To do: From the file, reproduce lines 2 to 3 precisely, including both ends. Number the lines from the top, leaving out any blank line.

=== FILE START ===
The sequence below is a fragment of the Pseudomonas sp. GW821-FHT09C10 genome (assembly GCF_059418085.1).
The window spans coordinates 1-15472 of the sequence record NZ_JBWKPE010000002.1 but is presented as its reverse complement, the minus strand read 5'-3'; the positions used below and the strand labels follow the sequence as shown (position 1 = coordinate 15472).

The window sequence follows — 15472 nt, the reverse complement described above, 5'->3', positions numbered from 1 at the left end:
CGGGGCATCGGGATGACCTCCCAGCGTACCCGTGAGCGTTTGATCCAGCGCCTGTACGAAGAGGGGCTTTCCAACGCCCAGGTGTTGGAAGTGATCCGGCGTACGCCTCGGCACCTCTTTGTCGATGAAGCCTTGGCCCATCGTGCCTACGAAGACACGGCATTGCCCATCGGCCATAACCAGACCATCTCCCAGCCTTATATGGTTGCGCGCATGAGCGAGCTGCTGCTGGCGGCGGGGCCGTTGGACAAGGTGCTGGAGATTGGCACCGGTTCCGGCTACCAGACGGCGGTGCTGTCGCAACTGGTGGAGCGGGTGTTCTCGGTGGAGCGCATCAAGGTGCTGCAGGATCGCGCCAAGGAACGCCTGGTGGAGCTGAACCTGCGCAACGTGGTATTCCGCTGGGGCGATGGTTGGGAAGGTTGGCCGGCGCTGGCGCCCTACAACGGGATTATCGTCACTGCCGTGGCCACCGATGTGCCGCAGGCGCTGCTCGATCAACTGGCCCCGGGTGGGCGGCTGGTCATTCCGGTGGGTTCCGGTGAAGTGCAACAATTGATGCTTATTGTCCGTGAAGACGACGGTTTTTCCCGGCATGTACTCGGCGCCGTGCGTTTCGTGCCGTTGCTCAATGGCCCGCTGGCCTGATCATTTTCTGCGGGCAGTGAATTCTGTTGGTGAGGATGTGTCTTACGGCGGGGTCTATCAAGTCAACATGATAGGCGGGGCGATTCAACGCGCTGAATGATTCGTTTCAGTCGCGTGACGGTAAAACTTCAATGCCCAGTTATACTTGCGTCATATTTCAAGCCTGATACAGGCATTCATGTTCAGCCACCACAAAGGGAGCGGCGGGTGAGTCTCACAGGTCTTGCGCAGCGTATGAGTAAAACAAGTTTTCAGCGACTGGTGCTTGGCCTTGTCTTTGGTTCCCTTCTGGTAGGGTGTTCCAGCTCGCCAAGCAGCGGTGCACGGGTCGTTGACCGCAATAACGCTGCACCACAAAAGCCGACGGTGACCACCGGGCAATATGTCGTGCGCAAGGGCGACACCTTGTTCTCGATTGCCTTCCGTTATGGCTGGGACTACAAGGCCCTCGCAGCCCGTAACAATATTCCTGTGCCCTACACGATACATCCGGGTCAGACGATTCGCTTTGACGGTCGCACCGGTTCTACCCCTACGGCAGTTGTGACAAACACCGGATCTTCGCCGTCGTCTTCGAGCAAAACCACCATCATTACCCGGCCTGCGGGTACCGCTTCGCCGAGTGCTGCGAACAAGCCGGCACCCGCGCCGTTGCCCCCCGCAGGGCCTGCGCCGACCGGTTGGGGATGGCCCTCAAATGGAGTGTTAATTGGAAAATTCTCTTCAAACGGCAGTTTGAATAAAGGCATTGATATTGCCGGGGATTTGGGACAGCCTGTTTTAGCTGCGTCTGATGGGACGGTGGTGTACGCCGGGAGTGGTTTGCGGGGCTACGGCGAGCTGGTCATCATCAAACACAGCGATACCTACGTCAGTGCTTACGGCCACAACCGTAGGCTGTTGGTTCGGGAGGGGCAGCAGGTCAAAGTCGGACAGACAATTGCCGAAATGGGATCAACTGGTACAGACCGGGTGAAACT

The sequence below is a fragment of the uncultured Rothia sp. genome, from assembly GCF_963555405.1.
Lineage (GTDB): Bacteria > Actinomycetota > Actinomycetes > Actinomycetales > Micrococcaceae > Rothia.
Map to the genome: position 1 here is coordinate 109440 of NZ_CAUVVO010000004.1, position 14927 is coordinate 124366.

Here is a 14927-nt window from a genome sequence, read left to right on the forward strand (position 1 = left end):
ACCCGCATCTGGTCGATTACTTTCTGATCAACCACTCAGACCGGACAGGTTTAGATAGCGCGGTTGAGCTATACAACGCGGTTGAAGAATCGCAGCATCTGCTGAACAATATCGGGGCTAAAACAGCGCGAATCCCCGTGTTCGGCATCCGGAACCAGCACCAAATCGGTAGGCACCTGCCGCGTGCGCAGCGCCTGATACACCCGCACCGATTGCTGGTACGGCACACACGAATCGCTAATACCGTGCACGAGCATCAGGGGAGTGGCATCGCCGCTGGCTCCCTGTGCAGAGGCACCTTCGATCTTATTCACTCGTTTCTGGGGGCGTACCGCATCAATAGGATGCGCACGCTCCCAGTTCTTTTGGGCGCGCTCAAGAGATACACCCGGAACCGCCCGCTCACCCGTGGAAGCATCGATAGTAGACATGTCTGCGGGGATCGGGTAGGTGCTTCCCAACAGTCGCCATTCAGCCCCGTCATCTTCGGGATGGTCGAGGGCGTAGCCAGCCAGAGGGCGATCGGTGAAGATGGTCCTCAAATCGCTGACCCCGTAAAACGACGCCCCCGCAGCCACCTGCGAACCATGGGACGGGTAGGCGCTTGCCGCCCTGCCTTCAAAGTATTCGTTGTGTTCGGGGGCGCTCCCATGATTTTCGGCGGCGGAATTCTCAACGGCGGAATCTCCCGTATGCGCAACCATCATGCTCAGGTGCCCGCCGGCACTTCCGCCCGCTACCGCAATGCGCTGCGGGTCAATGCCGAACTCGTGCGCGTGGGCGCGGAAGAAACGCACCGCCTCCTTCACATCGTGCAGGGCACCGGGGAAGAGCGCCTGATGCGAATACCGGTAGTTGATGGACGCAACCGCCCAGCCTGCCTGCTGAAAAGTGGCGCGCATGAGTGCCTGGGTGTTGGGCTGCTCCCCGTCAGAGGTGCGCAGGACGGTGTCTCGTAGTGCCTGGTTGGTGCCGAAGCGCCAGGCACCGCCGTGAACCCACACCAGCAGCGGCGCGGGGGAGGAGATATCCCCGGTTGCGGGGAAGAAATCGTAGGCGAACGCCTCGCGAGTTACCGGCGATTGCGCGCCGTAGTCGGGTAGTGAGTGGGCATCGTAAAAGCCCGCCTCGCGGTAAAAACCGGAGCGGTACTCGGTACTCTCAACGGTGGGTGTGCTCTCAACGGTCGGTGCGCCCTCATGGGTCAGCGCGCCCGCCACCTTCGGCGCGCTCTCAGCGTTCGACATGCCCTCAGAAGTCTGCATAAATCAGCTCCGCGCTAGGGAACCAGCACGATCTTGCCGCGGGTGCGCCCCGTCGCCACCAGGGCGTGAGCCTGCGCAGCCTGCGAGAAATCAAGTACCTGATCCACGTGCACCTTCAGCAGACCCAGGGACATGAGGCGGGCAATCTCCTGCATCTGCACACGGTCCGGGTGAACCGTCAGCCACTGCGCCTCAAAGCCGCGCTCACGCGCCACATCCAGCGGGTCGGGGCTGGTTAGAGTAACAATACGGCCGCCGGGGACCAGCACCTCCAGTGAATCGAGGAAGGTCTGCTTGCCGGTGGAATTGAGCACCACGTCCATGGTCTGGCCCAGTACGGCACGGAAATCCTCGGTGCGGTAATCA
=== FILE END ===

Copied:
The window spans coordinates 1-15472 of the sequence record NZ_JBWKPE010000002.1 but is presented as its reverse complement, the minus strand read 5'-3'; the positions used below and the strand labels follow the sequence as shown (position 1 = coordinate 15472).

The window sequence follows — 15472 nt, the reverse complement described above, 5'->3', positions numbered from 1 at the left end: